Monday, May 14, 2007

Getting Honest

I went to an OA meeting this morning and heard someone share the story of her relapse in that program. She said, "I took my first compulsive bite, and was too proud to tell anyone what I did. I thought, 'I'll be OK tomorrow.' I kept eating compulsively for the next five years." I don't want to continue any of my compulsive behaviors for the next week, much less the next five years, SO I want to put aside my pride and ego, and get honest with my support system here.

I have struggled to some degree or other with my sex and love addiction issues since moving to a new city at the end of March. I have engaged in some online intrigue and posted ads on sites in order to attract people to contact me -- telling myself the lie that if they contact me, I can choose to ignore them later. Telling myself the even bigger lie that I can handle "just a little playing around." Even though I have been going to meetings for sex addiction recovery -- they have not been SLAA meetings, and I have used that group's definition of sober when it was convenient to say I was sober, and my own SLAA definition of sobriety to claim sobriety in that program. This disease is cunning, baffling and powerful and will play every deviate trick in the book to get its way.

The truth is, when I needed comfort -- false comfort having been removed when I began to get abstinent from compulsive overeating -- I sought that comfort by posting an online ad seeking an extramarital affair. Of course there was no shortage of responses ... but I found "just the right one" -- the one I could manipulate and control and sucker into "falling madly in love with me." I started a correspondence that involved me offering my sacred sexual self -- the part of me that was so abused and damaged in my childhood, and that is only starting to heal -- up for grabs, in return for the comfort of expressed love. This correspondence took away my serenity, my ability to be honest with myself and others, and reeled me further and further in toward the same situation I was in just before I made this move --- proving once again, that addictive love is not love at all, as it makes no difference who the person is, just so they are feeding the disease and giving my damaged self a way to damage itself more.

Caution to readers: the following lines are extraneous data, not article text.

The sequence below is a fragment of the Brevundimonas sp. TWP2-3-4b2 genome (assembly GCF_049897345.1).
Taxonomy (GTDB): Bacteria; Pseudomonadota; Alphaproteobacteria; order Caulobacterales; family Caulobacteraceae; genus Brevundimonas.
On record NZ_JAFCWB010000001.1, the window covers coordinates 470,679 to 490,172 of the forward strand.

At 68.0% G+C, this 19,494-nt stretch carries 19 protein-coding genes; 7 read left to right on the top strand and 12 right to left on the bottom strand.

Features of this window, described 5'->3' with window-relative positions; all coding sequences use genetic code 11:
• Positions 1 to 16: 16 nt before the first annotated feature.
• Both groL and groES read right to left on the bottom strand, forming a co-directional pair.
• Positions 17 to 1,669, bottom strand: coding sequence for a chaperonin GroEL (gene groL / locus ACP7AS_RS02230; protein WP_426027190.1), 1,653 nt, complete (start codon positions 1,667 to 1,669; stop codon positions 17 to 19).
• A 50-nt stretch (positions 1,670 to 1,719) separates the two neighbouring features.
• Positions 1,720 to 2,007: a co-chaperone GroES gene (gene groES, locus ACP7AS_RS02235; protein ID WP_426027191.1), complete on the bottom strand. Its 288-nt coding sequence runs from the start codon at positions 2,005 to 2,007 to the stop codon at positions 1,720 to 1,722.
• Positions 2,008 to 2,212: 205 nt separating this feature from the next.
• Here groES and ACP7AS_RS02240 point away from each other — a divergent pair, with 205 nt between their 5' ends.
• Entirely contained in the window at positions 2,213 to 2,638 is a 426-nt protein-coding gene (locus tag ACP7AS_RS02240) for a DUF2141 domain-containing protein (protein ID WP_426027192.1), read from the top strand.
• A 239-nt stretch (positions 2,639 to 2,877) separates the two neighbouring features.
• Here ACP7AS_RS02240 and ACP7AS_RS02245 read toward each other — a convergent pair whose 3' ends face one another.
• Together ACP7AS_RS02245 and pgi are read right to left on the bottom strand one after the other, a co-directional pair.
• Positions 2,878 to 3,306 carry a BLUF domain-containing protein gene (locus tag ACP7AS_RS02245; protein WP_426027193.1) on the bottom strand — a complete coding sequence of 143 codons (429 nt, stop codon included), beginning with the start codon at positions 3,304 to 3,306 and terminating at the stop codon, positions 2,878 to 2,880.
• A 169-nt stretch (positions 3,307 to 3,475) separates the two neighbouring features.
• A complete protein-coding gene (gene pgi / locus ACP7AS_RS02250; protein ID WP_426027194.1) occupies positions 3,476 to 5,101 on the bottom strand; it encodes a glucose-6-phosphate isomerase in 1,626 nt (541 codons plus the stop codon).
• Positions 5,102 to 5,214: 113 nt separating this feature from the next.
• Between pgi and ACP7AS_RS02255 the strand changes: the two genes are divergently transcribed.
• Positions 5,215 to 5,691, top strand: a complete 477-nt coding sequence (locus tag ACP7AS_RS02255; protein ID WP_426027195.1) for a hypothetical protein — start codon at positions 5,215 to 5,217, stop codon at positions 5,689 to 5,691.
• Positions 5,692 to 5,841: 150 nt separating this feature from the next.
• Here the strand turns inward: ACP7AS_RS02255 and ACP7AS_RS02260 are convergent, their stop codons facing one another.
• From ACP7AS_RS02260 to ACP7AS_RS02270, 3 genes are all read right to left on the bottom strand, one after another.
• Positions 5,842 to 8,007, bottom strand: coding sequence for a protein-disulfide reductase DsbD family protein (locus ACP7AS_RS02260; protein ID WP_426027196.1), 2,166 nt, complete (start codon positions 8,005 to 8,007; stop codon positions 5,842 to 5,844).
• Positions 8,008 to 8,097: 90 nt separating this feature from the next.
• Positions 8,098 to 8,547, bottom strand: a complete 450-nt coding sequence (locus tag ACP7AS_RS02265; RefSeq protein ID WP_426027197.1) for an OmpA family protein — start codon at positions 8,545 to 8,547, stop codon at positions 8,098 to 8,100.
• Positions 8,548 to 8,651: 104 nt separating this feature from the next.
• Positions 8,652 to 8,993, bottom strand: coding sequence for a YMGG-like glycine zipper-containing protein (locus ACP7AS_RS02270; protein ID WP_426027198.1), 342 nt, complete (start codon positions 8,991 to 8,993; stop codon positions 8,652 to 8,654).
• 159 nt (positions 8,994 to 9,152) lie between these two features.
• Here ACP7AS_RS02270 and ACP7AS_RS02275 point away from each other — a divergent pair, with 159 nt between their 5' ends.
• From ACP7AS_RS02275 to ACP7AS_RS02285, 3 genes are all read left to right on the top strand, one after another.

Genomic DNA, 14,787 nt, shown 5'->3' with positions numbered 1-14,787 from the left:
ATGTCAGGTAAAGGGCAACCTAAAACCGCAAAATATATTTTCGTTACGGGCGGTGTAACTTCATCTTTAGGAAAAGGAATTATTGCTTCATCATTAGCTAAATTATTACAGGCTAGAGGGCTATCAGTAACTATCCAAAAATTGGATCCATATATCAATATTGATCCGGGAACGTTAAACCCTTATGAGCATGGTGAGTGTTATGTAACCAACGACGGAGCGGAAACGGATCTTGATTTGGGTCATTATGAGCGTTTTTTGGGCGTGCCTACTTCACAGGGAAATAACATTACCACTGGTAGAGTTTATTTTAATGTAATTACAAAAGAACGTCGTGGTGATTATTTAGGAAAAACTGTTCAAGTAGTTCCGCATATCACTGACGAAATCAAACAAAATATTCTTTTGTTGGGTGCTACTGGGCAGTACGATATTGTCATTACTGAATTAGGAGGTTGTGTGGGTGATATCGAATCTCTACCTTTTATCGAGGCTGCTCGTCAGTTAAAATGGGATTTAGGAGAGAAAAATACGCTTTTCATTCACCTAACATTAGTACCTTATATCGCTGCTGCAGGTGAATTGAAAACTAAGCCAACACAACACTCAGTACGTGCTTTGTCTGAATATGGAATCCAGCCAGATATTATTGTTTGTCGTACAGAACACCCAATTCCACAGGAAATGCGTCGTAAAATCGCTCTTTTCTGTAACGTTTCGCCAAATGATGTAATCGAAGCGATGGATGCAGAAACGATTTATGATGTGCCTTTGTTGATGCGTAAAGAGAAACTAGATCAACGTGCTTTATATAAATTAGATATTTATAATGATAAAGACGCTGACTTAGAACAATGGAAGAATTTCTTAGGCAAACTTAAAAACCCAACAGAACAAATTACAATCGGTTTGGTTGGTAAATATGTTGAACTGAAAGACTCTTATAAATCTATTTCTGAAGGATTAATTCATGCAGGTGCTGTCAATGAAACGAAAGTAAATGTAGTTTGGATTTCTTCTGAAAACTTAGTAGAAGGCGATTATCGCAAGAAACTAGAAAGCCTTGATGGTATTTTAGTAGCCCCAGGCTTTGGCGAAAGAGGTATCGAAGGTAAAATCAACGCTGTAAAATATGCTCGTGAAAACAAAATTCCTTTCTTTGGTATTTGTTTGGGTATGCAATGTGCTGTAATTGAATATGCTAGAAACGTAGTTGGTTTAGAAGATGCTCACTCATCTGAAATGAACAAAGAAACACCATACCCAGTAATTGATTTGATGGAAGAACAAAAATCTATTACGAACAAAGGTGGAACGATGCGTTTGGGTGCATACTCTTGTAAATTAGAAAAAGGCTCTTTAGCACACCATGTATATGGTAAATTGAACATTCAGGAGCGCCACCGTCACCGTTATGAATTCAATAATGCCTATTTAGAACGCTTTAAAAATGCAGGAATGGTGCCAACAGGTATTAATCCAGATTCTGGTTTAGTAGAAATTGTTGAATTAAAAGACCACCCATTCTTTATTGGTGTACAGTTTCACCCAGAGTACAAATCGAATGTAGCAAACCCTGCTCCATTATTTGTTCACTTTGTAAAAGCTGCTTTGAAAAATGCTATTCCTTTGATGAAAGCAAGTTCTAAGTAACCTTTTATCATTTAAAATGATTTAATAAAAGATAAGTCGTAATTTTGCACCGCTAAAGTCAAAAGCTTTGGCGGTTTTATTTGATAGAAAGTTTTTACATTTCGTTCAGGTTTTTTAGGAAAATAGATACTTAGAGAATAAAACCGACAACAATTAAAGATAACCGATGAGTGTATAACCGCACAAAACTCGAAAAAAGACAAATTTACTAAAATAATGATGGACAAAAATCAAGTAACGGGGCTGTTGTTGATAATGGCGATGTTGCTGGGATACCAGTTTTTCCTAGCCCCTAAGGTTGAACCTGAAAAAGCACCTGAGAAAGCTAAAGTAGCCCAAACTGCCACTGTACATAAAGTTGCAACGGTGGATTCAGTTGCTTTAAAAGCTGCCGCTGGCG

I had the opportunity to tell a good recovery friend the truth yesterday, but I didn't. I chose instead to focus on all that was going right in my life. The result was that last night I made plans to meet this new victim of my disease later in the week. And this morning, after hearing the woman speak about how her pride and dishonesty led her to a five year relapse, I saw the message from God. I was faced yet again with the humbling experience of admitting that I had knowingly sought to use another person to escape building a relationship with myself, my HP, my husband and those who truly love and care for me.

I am thankful for all I have learned in this:

God has all kinds of messengers. In this scenario, there was the woman who spoke at the meeting this morning and the man I was intriguing with. The woman said the words that helped me to connect to the parts of me that have sought and found recovery. The man was yet another reminder that my disease is still with me and will present itself over and over again, and it will do so to the detriment of myself and other human beings who have every right to be treated with dignity, not used.

This was also a reminder why one of the most important tools of recovery is going to meetings -- it is in meetings (and sharing and reading in these online forums) that we give and receive the messages God needs to pass along.

In working the steps and doing recovery work -- though not perfectly -- I am growing. There is progress. When I first came into the program ... I would never have even recognized that I was using the man to fulfill some unmet need for comfort. I would just have said ... "I'm an addict, I'm powerless. There's nothing I can do. I have to act on this compulsion." Likewise, I would have felt "bound" to have kept my promise of meeting him, and then obligated to fulfill his insistence for sex. I would not have seen that by seeking someone else, I was trying to escape the hard work and responsibility it takes to be an adult. I would never have prayed and asked God, "I need your help in keeping the willingness to end this today."

I also saw the need to get honest and be honest every day. It's not a lesson I haven't been presented with before ... but again, I hadn't learned the lesson well enough. This experience gave me another chance to incorporate this core truth into my recovery.

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